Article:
You’ve probably heard about raising the stakes, that important craft tool to deepen the reasons the events of the novel matter to your protagonist(s), and thus the reader.
But what does it mean to “crystalize” the stakes?
Crystalizing the stakes gets less attention, but it’s a powerful tool to focus the plot and evoke meaning within a scene.
Here’s what it means and how to do it.
What is crystalizing the stakes?
Let’s start with what the stakes are: they’re reasons your protagonist is invested in the events of the novel, often taking the form of potential rewards and potential consequences. To arrive at the stakes, ask yourself: What happens if my protagonist succeeds? What happens if they fail? The bigger the rewards and consequences, the more your protagonist will feel invested.
Crystalizing the stakes essentially means to focus those abstract stakes into something concrete. Crystalizing is itself a metaphor (distilling into something solid), but I like to think of crystalizing the stakes more along the lines using a magnifying glass to focus sunlight to start a small fire.
In other words: You’re taking elements that are amorphous and bringing them together into something focused to increase the heat.
In your novel, your protagonist should want something big. As they’re going after that thing (whether it’s something external, like a quest, or an inner journey, like deciding on a new life), their competing desires will bump up against each other.
To crystalize the stakes, you bring amorphous desires to the surface and crystalize them into something tangible. Sometimes this takes a physical form, like an object, but you can also do it by just forcing your protagonist to make a decision.
Examples of crystalizing the stakes
Here’s how it looks in action.
Let’s say you’re writing a YA novel and the protagonist is trying to figure out her future. Rather than making everything abstract and diffuse and just cycling through a bunch of ideas in an idle scene, what if, instead, there’s an acceptance letter to a particular university that’s sitting on her dresser that she has to take action on?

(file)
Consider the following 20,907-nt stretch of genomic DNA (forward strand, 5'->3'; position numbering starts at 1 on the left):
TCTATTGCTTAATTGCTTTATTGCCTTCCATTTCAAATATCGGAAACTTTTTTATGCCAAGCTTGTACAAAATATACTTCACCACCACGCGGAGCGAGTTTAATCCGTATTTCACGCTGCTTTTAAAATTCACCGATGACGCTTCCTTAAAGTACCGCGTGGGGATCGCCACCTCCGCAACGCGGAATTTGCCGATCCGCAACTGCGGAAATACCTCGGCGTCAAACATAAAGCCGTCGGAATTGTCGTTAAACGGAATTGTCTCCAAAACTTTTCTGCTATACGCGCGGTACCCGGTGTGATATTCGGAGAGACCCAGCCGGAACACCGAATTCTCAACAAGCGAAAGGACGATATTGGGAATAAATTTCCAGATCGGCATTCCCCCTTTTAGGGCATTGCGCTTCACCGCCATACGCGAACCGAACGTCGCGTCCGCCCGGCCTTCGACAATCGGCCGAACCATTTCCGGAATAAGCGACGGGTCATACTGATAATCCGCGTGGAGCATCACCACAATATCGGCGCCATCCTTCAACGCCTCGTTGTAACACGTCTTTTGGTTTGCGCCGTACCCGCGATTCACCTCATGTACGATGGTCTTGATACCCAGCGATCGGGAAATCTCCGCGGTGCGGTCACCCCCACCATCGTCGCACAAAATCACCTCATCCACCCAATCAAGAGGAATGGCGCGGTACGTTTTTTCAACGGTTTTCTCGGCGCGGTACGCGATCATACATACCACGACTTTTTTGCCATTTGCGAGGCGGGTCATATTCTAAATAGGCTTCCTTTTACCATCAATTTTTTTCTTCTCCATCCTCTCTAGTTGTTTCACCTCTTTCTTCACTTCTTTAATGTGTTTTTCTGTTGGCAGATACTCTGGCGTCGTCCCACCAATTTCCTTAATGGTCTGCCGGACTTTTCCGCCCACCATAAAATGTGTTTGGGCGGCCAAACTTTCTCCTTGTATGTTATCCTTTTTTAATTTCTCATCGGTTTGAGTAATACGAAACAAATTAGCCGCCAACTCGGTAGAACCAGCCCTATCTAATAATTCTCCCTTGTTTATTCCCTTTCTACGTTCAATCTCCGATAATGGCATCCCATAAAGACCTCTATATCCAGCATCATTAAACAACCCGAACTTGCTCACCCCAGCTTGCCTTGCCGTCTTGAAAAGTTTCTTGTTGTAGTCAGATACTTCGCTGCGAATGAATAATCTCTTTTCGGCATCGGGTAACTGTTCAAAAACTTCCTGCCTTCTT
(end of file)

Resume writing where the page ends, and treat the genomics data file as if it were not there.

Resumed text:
Something tangible like a letter takes what is amorphous and crystalizes it into something we can easily wrap our heads around. She either accepts the offer or she doesn’t, but it represents two very divergent paths.
In Jacob Wonderbar, Jacob wants to remain in outer space to keep looking for his dad, but his friends want to get back to Earth. In the climax, the King of Everything forces Jacob to choose between staying in space or going home with his friends. He can’t have both.
In The Matrix, the divergent paths Neo can take are very memorably crystalized into the red pill and the blue pill. Neo’s potential choices are distilled down into two items that must take action on, and Morpheus synthesizes what’s at stake in the point of no return:
This is your last chance. After this, there is no turning back. You take the blue pill—the story ends, you wake up in your bed and believe whatever you want to believe. You take the red pill—you stay in Wonderland, and I show you how deep the rabbit hole goes. Remember: all I’m offering is the truth. Nothing more.
In all these examples, it’s a matter of taking abstract competing desires, and distilling them down into something that’s concrete.
When to crystalize the stakes
It’s often helpful to try to crystalize the stakes when the character wants something, but they’re not doing anything about it. Or when the protagonist is at risk of being a passenger in their own story because other people are telling them what to do.
Even in a scene where Neo doesn’t really know what’s going on and Morpheus seems more in control, the Wachowski sisters force Neo to make a decision. They’re keeping the protagonist active and invested and putting skin in the game.
When protagonists aren’t active, it feels like they can’t really care about the things they want. A character just thinking about things in the abstract can often make a scene feel very aimless. If they’re just observers, it can feel like someone else’s story.
It’s always important to think about raising the stakes to give your protagonist more reasons to care about the events of the novel, which will make the reader care more too. But if those stakes are buried or abstract, bring them to the surface and crystalize them into something more tangible.
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Art: Cristal de roche, ou silice pure cristallisée by Louis Figuier